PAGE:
Sunday 9 May 2021

"Nothing will come of nothing." Or will it? - Anne Rooney

"Nothing will come of nothing: speak again." King Lear, I, i 

How wrong can you be? Of course, the whole play comes from this 'nothing'. If Cordelia had made some sycophantic speech as her sisters did, there would be no play. This line has a whole host of meanings, from this recursive reference to the play itself to contemporary science's struggle with the notion of a vacuum and the origin of all matter.

Modern science spends a good deal of effort explaining how everything comes from somewhere. Spontaneous generation — the notion that living things could spring from innanimate matter — was still accepted virtually without question in Shakespeare's day. 

Walking away from the generative mud

"Your serpent of Egypt is bred now of your mud by the operation of your sun: so is your crocodile." (Antony and Cleopatra, II, vii)

Does that mean Shakespeare did believe 'something will come of nothing'? Of course he did. And we all do. Even though the molecules of Nile mud might rearrange themselves in to a crocodile, the something that is crocodilehood has to come from somewhere — something — that was not in the mud. (For Shakespeare and his western contemporaries, of course, it could come from God. But even if you buy into that, didn't he make everything ex nihilo? All from nothing?) Today, Big Bang theory still has everything coming from nothing. You might say that Cosmic Microwave Background Radiation and 'let there be light' are the same idea differently phrased. But enough of cosmology. Back to crocodiles.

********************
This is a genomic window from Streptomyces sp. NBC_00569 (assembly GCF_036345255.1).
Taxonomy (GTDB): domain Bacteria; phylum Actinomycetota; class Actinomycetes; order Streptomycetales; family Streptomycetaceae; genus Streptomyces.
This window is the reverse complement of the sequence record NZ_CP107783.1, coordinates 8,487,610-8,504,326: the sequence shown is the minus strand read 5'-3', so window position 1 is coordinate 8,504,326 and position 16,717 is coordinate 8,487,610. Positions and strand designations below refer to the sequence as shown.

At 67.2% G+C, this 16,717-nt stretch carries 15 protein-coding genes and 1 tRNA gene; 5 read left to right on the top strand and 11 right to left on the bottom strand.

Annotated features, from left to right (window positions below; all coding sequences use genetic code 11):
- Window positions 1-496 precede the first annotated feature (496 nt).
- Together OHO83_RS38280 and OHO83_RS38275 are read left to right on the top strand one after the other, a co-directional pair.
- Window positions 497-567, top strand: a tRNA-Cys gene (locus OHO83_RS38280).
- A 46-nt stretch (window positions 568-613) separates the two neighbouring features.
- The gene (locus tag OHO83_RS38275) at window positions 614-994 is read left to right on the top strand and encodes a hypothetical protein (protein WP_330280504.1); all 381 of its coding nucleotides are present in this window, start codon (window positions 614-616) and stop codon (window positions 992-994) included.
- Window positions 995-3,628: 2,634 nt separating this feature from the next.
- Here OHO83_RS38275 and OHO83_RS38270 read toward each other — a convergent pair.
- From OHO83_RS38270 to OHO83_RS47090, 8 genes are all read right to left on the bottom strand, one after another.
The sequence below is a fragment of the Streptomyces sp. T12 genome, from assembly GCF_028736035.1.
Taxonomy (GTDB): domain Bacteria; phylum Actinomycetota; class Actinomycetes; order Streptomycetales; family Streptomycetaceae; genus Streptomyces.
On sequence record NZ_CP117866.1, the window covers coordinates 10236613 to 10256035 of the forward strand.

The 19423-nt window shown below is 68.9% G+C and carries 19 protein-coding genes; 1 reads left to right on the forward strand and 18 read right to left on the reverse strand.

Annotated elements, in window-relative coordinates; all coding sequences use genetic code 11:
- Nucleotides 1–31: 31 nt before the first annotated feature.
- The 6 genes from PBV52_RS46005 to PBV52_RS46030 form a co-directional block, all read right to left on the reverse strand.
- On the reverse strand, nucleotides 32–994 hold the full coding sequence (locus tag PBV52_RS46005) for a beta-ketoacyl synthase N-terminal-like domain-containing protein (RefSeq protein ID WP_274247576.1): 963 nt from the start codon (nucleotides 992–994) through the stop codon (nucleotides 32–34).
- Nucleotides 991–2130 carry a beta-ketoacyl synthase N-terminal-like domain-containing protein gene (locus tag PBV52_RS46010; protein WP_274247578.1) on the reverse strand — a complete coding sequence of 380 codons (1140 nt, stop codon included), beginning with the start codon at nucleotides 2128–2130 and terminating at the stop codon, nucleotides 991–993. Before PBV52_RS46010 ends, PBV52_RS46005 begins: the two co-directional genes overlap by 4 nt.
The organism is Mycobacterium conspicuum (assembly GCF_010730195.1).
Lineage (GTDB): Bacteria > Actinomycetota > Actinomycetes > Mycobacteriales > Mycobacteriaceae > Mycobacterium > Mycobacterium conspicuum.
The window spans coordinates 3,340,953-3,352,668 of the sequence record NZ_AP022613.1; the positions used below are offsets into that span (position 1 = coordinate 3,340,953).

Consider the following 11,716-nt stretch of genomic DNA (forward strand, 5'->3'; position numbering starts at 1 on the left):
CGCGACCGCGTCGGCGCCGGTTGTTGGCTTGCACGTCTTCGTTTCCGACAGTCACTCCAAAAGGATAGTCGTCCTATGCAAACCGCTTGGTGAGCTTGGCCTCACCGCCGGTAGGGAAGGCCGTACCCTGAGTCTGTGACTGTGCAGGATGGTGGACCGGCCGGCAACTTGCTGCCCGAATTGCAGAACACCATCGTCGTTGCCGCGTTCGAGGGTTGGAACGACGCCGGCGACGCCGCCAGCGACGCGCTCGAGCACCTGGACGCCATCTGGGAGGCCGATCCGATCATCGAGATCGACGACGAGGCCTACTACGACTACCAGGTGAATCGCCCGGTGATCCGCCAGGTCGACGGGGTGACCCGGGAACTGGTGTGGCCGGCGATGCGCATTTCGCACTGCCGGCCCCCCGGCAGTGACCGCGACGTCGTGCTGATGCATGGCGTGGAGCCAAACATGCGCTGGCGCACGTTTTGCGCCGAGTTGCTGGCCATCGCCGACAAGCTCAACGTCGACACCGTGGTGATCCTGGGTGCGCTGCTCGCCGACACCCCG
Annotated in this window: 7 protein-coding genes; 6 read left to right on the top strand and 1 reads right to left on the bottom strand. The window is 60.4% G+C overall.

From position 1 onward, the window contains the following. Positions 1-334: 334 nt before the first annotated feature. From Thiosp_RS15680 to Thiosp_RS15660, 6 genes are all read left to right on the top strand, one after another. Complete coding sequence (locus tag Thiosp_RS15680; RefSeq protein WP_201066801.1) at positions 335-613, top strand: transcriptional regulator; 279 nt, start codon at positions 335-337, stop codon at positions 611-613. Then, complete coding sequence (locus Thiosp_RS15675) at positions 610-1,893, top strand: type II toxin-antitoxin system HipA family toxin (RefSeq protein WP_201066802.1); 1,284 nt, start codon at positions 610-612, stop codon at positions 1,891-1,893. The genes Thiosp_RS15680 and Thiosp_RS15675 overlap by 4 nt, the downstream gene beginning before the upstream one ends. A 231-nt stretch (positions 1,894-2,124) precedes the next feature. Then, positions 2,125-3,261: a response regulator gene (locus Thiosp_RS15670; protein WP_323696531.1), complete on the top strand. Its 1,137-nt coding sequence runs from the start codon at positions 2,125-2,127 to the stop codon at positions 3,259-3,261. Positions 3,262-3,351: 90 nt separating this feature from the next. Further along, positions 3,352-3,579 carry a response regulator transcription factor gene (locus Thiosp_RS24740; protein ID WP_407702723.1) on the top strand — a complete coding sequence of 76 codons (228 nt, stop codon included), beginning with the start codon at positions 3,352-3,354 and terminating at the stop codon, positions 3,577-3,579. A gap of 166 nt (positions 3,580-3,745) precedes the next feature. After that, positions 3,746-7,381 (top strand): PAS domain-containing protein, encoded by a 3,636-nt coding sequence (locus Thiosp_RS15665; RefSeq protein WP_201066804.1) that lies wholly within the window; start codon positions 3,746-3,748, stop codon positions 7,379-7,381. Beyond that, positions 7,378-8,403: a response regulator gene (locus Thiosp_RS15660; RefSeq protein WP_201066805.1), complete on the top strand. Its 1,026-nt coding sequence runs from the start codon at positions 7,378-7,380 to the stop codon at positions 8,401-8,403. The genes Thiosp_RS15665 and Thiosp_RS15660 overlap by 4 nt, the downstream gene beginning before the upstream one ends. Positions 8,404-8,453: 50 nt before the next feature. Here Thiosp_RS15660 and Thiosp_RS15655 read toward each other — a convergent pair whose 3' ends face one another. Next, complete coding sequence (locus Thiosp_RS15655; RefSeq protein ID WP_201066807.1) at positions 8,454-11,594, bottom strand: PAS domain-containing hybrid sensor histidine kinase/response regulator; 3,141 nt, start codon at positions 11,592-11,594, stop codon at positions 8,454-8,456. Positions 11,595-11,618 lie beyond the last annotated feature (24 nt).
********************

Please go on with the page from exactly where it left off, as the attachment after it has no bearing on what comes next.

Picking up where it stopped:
Current thinking has mud incapable of spawning crocodiles. Mud could furnish all the matter for a crocodile, but not actually generate a crocodile. Only another (two) crocodile(s) can do that. We could drift off into abiogenesis and the origins of life, but there is a closer-to-home and more urgent issue. Where does the crocodile-hood of a crocodile come from? What animates a crocodile that does not animate mud? (Assuming we follow the traditional line that mud is not animate.) And when?

I have a new grandson, born prematurely last month. He is small and sweet — very small, as premature babies generally are. When my daughter first told me about his impendingness I began thinking about two things. The first of ose two things was: where does the 'he' that animates him (assuming for convenience that he is binary) come from, and when? When does he become something other than the rearranged matter breathed in or eaten (and not thrown up) by his mother? When is a cell more than a cell? And then when does what will be his personality start and where does it come from? Even in NICU, the midwives discern character differences between babies. Even between babies who have never seen an unmasked human face — and there's a research project waiting to happen.